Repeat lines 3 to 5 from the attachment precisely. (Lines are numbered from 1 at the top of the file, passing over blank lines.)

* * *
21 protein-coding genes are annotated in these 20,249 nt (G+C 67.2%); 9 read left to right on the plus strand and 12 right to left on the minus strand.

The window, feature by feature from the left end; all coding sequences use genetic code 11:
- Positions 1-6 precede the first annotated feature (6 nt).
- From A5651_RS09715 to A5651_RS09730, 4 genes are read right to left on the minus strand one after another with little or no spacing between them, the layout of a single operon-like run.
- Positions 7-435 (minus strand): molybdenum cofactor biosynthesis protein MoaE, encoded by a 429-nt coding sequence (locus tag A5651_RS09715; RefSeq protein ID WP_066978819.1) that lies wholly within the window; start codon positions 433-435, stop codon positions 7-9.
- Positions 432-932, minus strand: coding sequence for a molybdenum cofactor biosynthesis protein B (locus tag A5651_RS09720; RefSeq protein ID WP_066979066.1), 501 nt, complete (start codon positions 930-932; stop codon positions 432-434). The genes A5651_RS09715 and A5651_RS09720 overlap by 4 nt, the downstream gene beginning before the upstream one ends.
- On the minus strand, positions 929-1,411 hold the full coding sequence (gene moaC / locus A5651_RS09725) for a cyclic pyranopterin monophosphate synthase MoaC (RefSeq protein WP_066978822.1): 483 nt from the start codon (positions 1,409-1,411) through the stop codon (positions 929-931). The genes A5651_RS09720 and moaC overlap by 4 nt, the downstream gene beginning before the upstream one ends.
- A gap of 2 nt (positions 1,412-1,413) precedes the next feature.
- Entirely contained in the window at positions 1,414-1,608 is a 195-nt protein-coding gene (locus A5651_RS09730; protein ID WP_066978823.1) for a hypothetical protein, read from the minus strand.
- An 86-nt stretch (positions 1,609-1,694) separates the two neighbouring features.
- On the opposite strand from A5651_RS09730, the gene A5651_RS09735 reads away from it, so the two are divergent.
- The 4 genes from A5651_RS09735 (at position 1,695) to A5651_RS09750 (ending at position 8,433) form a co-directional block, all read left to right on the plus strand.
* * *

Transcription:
- Positions 1-6 precede the first annotated feature (6 nt).
- From A5651_RS09715 to A5651_RS09730, 4 genes are read right to left on the minus strand one after another with little or no spacing between them, the layout of a single operon-like run.
- Positions 7-435 (minus strand): molybdenum cofactor biosynthesis protein MoaE, encoded by a 429-nt coding sequence (locus tag A5651_RS09715; RefSeq protein ID WP_066978819.1) that lies wholly within the window; start codon positions 433-435, stop codon positions 7-9.